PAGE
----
In this decision, the Hon’ble Supreme Court of India has held a telecom service provider, whose telecommunication licenses had been quashed / cancelled by an earlier decision, could not seek refund of the entry fee paid by it to the Department of Telecommunications for acquisition of such licenses. The Hon’ble Supreme Court of India invoked the principle of in pari delicto potio rest condition defendantis, to hold that the acquisition of the license was pursuant to an illegal policy would result in the party obtaining such licenses being prohibited from seeking the refund of the entry fee paid by it for the same.
Question of law before Hon’ble Supreme Court of India:
Whether an erstwhile telecom service provider (TSP), is entitled to the refund of the entry fee paid by it to the Department of Telecommunications (DoT), towards obtaining 2G Unified Access Service Licenses in 21 license service areas (UAS Licenses). These licenses were quashed pursuant to the decision of the Hon’ble Supreme Court of India in Centre for Public Interest Litigation vs. Union of India (CPIL Judgment).
The Hon’ble Supreme Court of India has held that Loop Telecom and Trading Limited (Appellant) was the beneficiary of the DoT’s “First Come First Serve” policy (FCFS Policy). The CPIL Judgment had categorically found the FCFS Policy to be arbitrary, illegal and which intended to unduly benefit a particular group of private bidding entities (which included the Appellant), at the cost of the public exchequer. As such, the Hon’ble Supreme Court of India held that the principle of in pari delicto potio rest condition defendantis (in equal fault, better is the condition of the possessor) [principle of in pari delicto], would be applicable and the Appellant could not claim a refund of the entry fee paid by it to the DoT.
a. In September 2007, the Appellant had applied to the DoT for grant of UAS Licenses in 21 license service areas (LSA), received a letter of intent in respect thereof, and proceeded to make payment of ? 1.1 crore per LSA towards entry fee (which was subsequently revised upwards to ? 1454.95 crore for all 21 LSAs).
b. Thereafter, in March 2008, the Appellant entered into the UAS Licenses with the DoT, which were valid for a period of 20 years.
c. In February 2012, vide the CPIL Judgment, the Hon’ble Supreme Court of India declared that the FCFS Policy of the DoT for allocation of spectrum was illegal and proceeded to quash the UAS Licenses granted by the DoT thereunder, including those of the Appellant. On 01.06.2012, the Appellant ceased with the provision of telecommunication services after porting out all of its subscribers.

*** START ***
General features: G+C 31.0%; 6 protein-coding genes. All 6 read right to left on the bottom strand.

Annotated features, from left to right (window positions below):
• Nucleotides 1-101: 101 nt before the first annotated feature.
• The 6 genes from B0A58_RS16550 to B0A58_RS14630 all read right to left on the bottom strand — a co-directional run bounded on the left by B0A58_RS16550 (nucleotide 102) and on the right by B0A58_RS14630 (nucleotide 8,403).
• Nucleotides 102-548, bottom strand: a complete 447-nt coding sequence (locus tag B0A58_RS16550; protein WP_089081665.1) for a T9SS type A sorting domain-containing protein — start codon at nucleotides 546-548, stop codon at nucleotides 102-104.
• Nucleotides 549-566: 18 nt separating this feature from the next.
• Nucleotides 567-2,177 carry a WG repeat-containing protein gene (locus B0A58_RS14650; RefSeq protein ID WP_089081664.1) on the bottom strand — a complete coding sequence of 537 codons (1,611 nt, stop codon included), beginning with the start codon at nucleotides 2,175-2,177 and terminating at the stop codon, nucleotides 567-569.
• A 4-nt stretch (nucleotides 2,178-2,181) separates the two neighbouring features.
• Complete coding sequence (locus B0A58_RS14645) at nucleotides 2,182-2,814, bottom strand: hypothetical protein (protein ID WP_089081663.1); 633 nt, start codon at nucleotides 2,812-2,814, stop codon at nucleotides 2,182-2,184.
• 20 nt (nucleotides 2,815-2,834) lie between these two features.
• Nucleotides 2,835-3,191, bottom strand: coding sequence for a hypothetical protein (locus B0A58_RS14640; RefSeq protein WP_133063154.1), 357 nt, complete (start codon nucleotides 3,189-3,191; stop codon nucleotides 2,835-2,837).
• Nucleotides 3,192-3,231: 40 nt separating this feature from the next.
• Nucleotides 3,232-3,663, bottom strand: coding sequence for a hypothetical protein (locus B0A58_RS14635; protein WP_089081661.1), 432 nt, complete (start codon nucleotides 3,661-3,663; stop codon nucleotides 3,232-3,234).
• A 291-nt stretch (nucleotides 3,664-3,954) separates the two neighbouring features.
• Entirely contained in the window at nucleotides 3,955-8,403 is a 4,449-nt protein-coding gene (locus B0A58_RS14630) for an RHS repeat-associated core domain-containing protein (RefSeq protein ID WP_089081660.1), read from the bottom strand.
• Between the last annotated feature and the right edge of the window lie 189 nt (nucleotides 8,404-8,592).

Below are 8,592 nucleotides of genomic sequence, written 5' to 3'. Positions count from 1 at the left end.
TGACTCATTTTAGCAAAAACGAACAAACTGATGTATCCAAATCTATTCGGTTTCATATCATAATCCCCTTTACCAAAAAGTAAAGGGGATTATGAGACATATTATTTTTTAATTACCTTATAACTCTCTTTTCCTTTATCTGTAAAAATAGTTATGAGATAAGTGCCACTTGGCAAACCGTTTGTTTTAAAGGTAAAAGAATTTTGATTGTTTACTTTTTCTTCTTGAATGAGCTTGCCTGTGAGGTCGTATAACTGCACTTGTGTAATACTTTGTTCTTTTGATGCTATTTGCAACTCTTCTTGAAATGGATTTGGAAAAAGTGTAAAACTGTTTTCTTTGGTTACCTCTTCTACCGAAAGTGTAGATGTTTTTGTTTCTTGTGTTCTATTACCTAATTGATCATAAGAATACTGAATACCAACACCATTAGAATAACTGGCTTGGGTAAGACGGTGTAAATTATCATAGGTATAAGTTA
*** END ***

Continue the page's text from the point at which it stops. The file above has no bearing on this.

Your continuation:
d. The Appellant instituted a petition before the Hon’ble Telecom Disputes and Settlement Appellant Tribunal (First Telecom Petition and Hon’ble TDSAT, respectively), seeking refund of the entry fee of ? 1454.94 crore paid to the DoT prior to the award of the UAS Licenses (Entry Fee). At this time, the Appellant was the subject of a criminal trial pertaining to charges under Section 120 – B and 420 of the Indian Penal Code, 1860 in a case relating to the grant of UAS Licenses.
e. The Hon’ble TDSAT, vide judgment dated 16.09.2015 (2015 Judgment), dismissed the First Telecom Petition and held that the quashing of the Appellant’s UAS Licenses by the Hon’ble Supreme Court of India by the CPIL Judgment could not be equated to the same being void in terms of Sections 23 or 56 of the Indian Contract Act, 1872 (Contract Act). The Hon’ble TDSAT premised these findings on the fact that as the UAS Licenses had been quashed on account of the FCFS Policy being found to be arbitrary and illegal by the Hon’ble Supreme Court of India, there was no basis for the Appellant to seek restitution of the Entry Fee under Section 65 of the Contract Act. Further, the Hon’ble TDSAT held that even otherwise, assuming that the UAS Licenses were void under the Contract Act, the Appellant’s claim for restitution would be governed by the principle of in pari delicto, and considering the Appellant’s culpability due to knowingly obtaining the UAS Licenses in terms of the FCFS Policy, there was no basis for the refund of the Entry Fee.
f. The Appellant challenged the 2015 Judgment before the Hon’ble Supreme Court of India but withdrew its appeal with liberty to approach the Hon’ble Supreme Court of India if the need so arose.